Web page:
Illness in pregnancy

Mamas on Bedrest: Pregnancy Safe Ways to Prevent Infections

May 15th, 2013

Hello Mamas!!

In this video blog, I share information on pregnancy safe ways to prevent infections. Pregnancy overloads a woman’s system and consequently she is not as readily able to ward off infections or to fight them when she does become ill.

As discussed in previous blogs, it is essential that pregnant women have adequate Vitamin D levels, to supplement with fish oil rich in the Omega 3 Fatty Acids docosaheaenoic acid (DHA) and eicosapentaenoic acid (EPA), to drink lots of water, get lots of rest and to eat a nutrient dense diet. In this video blog I offer a few other suggestions to help mamas on bed rest keep their bodies healthy and strong. On an additional note, I forgot to include probiotics that are helpful against yeast infections. They are found in most yogurts and can also be taken as supplements.

How are you staying healthy while on Bedrest? Share your tips in the comments section below this video. If you have more questions, feel free to e-mail me at



Mamas on Bedrest: You are the captain of this team!

March 22nd, 2013

IMG_3750 1x13I received the following comment to one of the blog posts from Mama on Bedrest H:

Hi, I was diagnosed with hyperechoic bowel, placentomology (?placentomegaly) with the Uterine artery showing flow reversal(IUGR) during my first pregnancy last year. My bp shot up to 135/85 during my 4th month, and I started having swelling in my tummy, yet never showed till my 6th month. My OB didn’t diagnosed anything  until the 6th month, and kept telling me that everything was fine. At the beginning of 6th month I changed my OB and was diagnosed with all the problems but then it was too late and my new OB suggested  an abortion as the arteries started reverse flow and the baby may die on its own. Now again I m pregnant and its my 4th month . I had an ultrasound done and the result  was “both  arteries showing high resistance flow”.  My OB has suggested full bed rest. Are these all symptoms of preeclampsia? I’m also taking Ex(?ternal) heparin(?) injections everyday. Please guide me. Will this pregnancy  remain safe?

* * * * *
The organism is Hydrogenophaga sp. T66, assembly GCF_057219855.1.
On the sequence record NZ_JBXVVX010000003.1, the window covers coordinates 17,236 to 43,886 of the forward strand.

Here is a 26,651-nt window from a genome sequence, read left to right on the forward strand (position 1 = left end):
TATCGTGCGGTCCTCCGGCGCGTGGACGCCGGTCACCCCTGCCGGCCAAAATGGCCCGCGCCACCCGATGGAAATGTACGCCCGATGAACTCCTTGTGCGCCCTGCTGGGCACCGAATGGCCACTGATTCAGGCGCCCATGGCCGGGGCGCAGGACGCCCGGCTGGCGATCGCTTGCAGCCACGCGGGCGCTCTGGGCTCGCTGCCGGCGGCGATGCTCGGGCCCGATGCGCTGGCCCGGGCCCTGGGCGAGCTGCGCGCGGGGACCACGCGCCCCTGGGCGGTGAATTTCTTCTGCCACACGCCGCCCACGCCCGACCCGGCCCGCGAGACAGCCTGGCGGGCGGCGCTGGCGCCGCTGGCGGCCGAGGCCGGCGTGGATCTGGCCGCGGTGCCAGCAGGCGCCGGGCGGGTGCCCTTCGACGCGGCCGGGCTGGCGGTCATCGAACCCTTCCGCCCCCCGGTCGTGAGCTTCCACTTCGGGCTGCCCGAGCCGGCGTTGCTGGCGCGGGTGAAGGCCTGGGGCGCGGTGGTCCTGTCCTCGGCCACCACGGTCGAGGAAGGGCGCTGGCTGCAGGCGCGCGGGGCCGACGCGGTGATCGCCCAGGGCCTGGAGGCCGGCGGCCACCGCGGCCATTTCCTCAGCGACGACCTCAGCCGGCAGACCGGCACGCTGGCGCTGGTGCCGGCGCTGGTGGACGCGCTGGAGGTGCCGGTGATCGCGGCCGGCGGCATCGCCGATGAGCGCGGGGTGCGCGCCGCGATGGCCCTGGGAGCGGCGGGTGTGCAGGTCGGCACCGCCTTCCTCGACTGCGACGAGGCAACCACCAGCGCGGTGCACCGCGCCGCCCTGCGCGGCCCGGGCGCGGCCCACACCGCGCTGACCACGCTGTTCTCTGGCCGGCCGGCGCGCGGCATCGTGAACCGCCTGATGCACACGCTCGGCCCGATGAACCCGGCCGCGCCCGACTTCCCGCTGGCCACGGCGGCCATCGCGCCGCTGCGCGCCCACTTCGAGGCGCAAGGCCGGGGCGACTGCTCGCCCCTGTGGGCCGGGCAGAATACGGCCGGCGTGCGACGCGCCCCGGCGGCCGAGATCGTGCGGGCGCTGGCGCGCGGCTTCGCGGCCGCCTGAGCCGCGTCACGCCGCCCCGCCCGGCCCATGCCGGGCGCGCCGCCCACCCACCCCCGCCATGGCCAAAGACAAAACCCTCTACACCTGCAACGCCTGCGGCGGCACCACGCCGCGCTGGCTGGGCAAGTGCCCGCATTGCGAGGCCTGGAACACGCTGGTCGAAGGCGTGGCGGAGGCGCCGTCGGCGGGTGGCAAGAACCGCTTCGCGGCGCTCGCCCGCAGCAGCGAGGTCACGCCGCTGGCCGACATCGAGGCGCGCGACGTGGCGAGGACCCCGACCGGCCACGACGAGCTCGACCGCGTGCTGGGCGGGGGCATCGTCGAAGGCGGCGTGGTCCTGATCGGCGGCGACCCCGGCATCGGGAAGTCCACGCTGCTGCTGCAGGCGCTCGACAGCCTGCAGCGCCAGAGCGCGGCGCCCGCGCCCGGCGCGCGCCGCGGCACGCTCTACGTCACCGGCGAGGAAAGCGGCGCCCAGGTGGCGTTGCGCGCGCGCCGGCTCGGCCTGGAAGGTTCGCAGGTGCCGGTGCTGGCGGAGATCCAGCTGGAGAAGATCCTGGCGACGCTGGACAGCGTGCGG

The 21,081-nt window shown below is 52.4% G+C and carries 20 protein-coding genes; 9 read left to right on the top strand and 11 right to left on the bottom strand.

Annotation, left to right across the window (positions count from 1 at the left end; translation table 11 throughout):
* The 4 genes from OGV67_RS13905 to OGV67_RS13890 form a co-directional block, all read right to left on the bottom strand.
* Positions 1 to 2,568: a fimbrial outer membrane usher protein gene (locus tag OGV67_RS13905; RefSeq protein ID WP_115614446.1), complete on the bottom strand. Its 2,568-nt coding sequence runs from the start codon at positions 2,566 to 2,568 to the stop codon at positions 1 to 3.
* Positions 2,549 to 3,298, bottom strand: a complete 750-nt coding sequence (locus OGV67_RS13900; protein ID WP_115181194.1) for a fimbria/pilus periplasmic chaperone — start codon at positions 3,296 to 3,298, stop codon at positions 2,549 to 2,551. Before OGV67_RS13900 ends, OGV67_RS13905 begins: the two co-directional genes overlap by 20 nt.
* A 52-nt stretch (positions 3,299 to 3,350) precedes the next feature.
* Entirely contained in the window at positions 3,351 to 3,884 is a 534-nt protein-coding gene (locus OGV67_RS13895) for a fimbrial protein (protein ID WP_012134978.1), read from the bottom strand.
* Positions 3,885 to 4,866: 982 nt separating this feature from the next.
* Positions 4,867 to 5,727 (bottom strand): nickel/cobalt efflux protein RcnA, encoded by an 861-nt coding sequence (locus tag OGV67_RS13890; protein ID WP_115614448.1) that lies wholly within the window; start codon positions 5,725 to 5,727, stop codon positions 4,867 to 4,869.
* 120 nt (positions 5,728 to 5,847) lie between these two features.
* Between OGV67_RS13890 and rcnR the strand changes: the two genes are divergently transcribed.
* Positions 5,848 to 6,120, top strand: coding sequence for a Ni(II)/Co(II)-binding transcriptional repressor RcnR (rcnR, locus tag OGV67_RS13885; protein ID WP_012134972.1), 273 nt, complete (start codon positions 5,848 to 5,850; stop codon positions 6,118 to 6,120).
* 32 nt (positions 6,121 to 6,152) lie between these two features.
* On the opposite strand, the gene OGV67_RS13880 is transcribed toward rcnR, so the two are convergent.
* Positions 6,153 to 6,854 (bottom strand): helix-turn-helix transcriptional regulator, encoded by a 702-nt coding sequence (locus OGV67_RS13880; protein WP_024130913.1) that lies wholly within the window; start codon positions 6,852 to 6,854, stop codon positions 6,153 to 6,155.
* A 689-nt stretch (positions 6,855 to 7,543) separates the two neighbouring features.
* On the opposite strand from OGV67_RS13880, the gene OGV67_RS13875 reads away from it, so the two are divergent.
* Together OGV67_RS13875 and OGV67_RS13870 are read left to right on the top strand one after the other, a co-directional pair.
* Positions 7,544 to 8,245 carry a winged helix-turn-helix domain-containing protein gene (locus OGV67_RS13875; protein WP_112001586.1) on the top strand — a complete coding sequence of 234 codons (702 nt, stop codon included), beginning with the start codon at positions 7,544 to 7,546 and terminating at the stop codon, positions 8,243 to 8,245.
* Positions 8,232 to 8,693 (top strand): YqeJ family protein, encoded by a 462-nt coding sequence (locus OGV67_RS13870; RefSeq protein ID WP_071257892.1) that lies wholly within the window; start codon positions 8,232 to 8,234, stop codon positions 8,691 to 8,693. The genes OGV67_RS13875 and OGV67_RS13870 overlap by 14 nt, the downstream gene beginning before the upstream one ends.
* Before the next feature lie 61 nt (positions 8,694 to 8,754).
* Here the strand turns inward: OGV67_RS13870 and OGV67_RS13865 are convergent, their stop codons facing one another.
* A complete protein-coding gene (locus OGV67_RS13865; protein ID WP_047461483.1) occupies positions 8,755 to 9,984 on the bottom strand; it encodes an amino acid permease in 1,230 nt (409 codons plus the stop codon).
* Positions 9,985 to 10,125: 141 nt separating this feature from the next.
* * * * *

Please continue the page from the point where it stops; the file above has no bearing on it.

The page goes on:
While I LOVE hearing from mamas, I am always so sad when they ask for guidance. I cannot provide medical advice. First and foremost, I am not licensed to do so. I am a physician assistant but I am not currently practicing so I cannot offer medical advice. Second, given that I cannot see any of you, put hands on you or read your medical charts, even if I were licensed and practicing clinically, it would be shooting in the dark to offer medical advice on a person not directly in my care.

So what is a mama to do?

Mamas, when you are confronted with major medical complications during your pregnancy, the one bit of advice that I will give is for you to assemble your very own “dream team” of medical providers. “But I have an OB!” you may be saying. Yes, and your OB is a very important part of your team in that s/he will likely be the point of contact for all of your other “team members”. And while your OB will be your #1, your right hand Man (or woman) always remember that YOU are the captain of this team!

As Mama H’s case shows us, sometimes complications arise in bundles. While this is flat out scary, it doesn’t have to render you powerless. Assemble your dream team. Look at it this way. If you are going to remodel your kitchen (I love HGTV!!) and during the process you  find some structural problems. What do you do? Well, on HGTV, they call in a structural engineer and make sure that there is nothing that needs to be done to assure the integrity of the structure. If repairs are needed they are made. In this case, the OB has noted placental complications, so carrying out the analogy, we need to call a “structural engineer” or a Maternal Fetal Medicine Specialist (MFM). These OB’s specialize in Obstetrical complications. They see and treat the “weirdest of the weird”. So if you have obstetrical complications, a consultation with a MFM should be at least considered if not undertaken to make sure “the underlying causes of the problem are managed with the greatest skill and expertise available.”

Mama H also has some bowel problems, so a consultation with a gastroenterologist is in order. Again, it may be nothing for her to worry about and may not impact her pregnancy in any way, but having someone who sees intestinal problems day in day out give their opinion is the best course of action in my book.

Finally, Mama H has an arterial issue that is causing back flow and elevated blood pressure. That to me screams cardiologist, in particular a vascular surgeon. She may be suffering from some sort of arterial narrowing or constriction, or she may have some other cause of the reverse flow. A vascular surgeon will be able to recognize the malady and make recommendations for treatment.